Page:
Of course, there were also uncontrollable factors that prevented some cars from being photographed despite the writers informing Chalfant or Cooper and painting the work on one of the “right” lines. Obviously weather limited things, and there were writers like CAP who would paint over brand new pieces just because that was his style. Perhaps the most frustrating misses for Cooper were when she would set up a shot, wait for hours, and then right when the train she’d been waiting for would come her way, another train would come from the opposite direction at the same time and block her shot. If something out of the writer or photographer’s control happened, maybe there would be another chance to photograph it, or maybe the train would be buffed or written over the next day, the artwork gone, forever undocumented.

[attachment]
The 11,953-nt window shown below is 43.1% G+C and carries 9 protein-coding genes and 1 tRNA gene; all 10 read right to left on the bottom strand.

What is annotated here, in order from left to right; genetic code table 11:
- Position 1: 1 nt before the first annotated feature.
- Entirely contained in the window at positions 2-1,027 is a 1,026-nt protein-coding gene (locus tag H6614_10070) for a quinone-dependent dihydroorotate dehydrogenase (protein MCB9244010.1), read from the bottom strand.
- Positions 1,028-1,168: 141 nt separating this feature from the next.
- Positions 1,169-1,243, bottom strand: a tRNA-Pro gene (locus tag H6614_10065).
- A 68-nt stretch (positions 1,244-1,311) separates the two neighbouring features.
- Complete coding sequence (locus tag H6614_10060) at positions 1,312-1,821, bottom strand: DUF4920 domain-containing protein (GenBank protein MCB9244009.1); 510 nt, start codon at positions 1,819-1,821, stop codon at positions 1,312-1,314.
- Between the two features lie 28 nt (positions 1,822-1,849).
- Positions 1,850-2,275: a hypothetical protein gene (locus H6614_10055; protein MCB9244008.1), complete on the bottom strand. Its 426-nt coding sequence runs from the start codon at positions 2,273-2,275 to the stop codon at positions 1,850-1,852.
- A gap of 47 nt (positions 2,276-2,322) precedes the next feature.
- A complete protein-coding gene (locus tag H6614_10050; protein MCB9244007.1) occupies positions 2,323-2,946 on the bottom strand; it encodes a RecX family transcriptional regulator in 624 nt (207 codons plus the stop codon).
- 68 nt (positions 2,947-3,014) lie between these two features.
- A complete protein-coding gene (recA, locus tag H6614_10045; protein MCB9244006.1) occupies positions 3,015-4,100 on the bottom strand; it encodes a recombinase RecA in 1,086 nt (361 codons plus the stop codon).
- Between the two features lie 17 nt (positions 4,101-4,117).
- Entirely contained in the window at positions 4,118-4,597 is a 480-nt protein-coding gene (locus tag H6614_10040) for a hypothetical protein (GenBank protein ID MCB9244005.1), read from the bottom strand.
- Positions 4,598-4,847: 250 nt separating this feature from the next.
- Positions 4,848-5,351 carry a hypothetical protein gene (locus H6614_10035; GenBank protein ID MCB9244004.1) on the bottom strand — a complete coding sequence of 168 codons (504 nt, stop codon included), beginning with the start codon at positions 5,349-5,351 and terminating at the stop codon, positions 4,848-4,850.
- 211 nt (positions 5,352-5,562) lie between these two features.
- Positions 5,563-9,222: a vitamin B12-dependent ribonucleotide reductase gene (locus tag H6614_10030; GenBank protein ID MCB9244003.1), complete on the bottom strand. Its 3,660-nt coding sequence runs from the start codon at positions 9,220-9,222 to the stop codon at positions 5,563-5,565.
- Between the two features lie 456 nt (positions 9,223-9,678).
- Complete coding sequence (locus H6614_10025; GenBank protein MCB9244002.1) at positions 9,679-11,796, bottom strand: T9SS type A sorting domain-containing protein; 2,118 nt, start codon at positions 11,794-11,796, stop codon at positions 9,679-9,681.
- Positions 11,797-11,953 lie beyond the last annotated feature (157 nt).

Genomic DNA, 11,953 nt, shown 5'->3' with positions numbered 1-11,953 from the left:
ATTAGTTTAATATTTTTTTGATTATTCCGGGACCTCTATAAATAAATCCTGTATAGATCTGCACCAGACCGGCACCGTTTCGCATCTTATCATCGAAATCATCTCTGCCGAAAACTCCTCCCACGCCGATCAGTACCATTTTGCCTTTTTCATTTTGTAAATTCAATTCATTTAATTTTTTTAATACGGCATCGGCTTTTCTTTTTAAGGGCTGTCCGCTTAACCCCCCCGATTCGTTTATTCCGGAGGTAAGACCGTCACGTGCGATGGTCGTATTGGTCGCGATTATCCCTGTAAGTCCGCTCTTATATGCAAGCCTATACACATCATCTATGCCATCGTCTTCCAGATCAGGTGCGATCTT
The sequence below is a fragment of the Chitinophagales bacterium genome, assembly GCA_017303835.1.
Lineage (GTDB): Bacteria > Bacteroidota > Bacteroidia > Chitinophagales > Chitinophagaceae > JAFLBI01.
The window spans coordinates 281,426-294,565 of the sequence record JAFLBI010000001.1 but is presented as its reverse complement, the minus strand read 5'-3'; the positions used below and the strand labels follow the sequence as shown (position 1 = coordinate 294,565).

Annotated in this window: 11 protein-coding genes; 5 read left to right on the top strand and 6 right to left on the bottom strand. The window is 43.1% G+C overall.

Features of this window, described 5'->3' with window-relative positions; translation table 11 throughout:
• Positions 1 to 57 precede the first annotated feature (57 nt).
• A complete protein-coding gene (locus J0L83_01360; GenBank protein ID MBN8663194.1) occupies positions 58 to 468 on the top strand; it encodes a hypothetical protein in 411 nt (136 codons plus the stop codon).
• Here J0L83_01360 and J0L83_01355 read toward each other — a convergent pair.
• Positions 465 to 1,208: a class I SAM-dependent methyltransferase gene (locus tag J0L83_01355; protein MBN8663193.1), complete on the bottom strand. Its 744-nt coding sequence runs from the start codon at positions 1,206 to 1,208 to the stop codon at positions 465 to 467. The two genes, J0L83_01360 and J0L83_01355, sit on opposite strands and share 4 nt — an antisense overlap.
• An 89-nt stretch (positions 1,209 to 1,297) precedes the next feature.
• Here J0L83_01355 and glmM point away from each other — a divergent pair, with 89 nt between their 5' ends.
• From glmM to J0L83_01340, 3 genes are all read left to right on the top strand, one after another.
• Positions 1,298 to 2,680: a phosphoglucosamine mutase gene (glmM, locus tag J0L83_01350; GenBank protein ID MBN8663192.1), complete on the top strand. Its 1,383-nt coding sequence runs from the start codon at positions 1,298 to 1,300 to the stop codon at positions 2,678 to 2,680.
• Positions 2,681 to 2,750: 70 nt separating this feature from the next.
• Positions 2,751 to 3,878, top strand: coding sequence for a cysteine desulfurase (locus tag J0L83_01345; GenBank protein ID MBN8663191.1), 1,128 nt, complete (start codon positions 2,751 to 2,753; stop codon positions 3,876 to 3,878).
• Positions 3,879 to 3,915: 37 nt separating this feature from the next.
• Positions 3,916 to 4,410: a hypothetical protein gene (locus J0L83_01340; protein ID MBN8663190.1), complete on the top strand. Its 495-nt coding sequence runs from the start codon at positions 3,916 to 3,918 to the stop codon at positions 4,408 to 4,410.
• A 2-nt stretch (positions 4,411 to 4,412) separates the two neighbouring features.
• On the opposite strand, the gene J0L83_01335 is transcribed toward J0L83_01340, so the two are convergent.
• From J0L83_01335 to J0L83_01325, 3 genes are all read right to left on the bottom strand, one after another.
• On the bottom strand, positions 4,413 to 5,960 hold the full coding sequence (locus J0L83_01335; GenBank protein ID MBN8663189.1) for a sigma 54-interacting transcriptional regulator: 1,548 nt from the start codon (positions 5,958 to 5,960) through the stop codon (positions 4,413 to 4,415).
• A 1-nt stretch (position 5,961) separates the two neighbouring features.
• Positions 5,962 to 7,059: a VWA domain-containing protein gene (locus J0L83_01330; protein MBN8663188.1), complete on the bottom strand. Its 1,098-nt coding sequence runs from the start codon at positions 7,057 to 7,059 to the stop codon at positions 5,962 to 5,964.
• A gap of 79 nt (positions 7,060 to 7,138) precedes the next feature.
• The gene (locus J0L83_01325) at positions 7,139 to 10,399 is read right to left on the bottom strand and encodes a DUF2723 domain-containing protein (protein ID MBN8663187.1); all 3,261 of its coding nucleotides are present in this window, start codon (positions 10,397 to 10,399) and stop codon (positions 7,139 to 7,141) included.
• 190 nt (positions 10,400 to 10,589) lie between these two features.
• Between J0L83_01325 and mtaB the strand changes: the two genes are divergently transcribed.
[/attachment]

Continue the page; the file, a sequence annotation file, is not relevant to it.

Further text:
The vast majority of NY subway graffiti was not documented, but the writers that Cooper and Chalfant knew did like to have their work photographed if possible. Besides telling Chalfant and Cooper about their latest pieces, some writers tried to take their own photos when resources permitted. According to Cooper, particularly savvy writers like Blade would even plan when they painted their best pieces around when they had access to a camera and film. Once the writers saw what Cooper could do, they jumped at any opportunity to connect with her. “Part of my entrée was having a camera and giving good pictures to people,” says Cooper.